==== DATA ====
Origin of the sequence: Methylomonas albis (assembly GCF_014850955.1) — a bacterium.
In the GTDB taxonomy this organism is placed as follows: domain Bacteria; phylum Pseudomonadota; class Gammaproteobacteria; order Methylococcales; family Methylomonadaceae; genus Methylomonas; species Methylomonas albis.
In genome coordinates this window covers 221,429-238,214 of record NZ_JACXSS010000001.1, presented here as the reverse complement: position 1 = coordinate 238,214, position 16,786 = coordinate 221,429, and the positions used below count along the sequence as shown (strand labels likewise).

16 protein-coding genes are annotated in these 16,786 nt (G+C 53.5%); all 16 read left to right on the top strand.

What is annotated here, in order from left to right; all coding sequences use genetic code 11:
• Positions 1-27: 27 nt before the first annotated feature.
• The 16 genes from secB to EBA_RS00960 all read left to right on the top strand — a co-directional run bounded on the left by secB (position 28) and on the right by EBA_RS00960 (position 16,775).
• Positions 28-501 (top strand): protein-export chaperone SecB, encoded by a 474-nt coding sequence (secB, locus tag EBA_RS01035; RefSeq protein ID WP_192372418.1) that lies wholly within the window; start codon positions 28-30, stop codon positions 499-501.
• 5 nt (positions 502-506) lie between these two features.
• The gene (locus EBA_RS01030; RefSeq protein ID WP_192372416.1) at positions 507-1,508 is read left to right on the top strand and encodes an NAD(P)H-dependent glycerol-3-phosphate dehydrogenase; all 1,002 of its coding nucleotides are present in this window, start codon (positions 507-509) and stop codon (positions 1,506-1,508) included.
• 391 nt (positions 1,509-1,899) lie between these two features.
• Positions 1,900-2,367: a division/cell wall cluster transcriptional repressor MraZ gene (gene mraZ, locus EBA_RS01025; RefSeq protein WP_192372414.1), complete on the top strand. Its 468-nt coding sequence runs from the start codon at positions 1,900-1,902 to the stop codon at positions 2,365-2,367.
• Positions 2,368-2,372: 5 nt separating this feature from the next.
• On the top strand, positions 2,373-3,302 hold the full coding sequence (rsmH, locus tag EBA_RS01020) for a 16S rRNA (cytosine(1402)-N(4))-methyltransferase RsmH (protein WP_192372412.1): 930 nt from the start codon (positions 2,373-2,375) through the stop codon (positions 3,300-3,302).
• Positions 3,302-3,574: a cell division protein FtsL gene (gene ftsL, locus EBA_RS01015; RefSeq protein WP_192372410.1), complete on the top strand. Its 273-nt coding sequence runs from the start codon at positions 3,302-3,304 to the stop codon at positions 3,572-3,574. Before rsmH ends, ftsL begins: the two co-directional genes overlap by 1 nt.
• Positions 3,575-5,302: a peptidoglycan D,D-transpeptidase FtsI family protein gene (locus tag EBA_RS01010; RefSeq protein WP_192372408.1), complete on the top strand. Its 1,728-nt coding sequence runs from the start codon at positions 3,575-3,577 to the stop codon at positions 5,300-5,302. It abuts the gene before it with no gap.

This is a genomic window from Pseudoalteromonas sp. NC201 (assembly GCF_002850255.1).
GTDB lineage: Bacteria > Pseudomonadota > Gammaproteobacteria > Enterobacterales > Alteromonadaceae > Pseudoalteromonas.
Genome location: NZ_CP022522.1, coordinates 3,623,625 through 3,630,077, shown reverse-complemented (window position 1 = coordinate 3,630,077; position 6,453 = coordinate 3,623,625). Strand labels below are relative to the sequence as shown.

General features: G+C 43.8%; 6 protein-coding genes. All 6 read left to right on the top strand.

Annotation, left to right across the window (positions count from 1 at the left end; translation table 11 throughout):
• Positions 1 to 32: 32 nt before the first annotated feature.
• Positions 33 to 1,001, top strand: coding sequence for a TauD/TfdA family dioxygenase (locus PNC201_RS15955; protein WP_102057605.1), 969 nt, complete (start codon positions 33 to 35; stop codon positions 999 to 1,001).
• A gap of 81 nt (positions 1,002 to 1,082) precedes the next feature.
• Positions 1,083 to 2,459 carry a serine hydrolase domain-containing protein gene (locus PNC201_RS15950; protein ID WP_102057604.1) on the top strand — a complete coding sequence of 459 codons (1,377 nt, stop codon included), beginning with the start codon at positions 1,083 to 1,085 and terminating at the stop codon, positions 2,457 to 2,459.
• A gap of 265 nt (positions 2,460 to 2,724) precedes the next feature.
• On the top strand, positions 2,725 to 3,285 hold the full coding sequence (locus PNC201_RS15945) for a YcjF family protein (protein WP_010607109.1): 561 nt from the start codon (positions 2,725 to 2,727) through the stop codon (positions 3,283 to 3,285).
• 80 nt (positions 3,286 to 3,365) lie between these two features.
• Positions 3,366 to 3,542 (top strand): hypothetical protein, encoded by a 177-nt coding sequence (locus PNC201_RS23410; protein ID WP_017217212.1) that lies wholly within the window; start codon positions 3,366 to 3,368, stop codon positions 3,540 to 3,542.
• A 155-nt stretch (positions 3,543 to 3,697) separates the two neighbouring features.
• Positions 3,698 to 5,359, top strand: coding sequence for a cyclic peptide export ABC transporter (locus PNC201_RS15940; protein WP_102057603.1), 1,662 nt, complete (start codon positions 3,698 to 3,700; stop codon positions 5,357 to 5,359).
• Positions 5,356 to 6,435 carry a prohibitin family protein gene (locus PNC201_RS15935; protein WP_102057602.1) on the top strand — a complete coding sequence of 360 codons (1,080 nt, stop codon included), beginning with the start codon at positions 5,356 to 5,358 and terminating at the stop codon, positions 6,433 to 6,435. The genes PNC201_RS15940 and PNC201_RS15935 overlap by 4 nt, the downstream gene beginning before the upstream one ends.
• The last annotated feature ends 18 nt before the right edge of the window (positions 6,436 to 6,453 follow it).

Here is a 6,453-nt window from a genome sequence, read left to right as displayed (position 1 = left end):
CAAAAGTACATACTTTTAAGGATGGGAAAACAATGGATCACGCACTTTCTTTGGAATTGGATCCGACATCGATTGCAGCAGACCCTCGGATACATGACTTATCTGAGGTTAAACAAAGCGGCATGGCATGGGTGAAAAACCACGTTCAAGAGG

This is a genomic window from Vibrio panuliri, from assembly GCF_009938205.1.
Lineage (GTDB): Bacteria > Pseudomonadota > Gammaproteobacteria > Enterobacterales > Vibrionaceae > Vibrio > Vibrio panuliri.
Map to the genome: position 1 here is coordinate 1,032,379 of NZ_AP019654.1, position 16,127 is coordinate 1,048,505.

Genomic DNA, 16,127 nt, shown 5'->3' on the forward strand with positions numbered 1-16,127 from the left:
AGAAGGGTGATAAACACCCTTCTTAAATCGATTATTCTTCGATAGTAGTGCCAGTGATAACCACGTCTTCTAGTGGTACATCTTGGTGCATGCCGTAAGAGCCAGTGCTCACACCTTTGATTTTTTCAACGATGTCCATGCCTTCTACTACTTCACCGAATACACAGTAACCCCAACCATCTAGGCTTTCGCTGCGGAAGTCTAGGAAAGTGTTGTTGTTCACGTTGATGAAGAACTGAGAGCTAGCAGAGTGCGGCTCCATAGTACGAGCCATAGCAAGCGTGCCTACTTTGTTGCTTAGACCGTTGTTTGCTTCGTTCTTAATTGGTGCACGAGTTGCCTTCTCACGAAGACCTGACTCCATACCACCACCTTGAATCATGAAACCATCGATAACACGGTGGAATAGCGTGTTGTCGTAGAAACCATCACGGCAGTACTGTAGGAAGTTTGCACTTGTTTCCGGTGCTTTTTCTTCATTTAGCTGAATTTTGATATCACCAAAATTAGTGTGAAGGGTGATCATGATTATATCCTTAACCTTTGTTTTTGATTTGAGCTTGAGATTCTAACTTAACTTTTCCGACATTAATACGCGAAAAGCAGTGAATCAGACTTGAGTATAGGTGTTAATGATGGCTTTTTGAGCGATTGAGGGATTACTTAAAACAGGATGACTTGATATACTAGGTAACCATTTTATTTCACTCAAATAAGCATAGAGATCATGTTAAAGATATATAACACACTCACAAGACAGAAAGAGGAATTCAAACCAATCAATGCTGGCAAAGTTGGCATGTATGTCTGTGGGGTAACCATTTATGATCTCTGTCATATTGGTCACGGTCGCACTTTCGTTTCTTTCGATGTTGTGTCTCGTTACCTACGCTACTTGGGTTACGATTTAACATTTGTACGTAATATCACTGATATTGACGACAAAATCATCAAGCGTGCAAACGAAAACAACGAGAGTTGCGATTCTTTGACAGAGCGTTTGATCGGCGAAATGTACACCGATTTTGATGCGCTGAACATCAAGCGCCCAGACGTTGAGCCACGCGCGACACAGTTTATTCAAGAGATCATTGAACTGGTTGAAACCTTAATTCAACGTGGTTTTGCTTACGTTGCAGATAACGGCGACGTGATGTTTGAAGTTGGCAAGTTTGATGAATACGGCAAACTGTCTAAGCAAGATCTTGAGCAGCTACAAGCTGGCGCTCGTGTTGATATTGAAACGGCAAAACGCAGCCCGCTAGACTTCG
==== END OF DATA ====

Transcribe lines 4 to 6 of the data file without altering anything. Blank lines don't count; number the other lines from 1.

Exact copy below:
16 protein-coding genes are annotated in these 16,786 nt (G+C 53.5%); all 16 read left to right on the top strand.

What is annotated here, in order from left to right; all coding sequences use genetic code 11:
• Positions 1-27: 27 nt before the first annotated feature.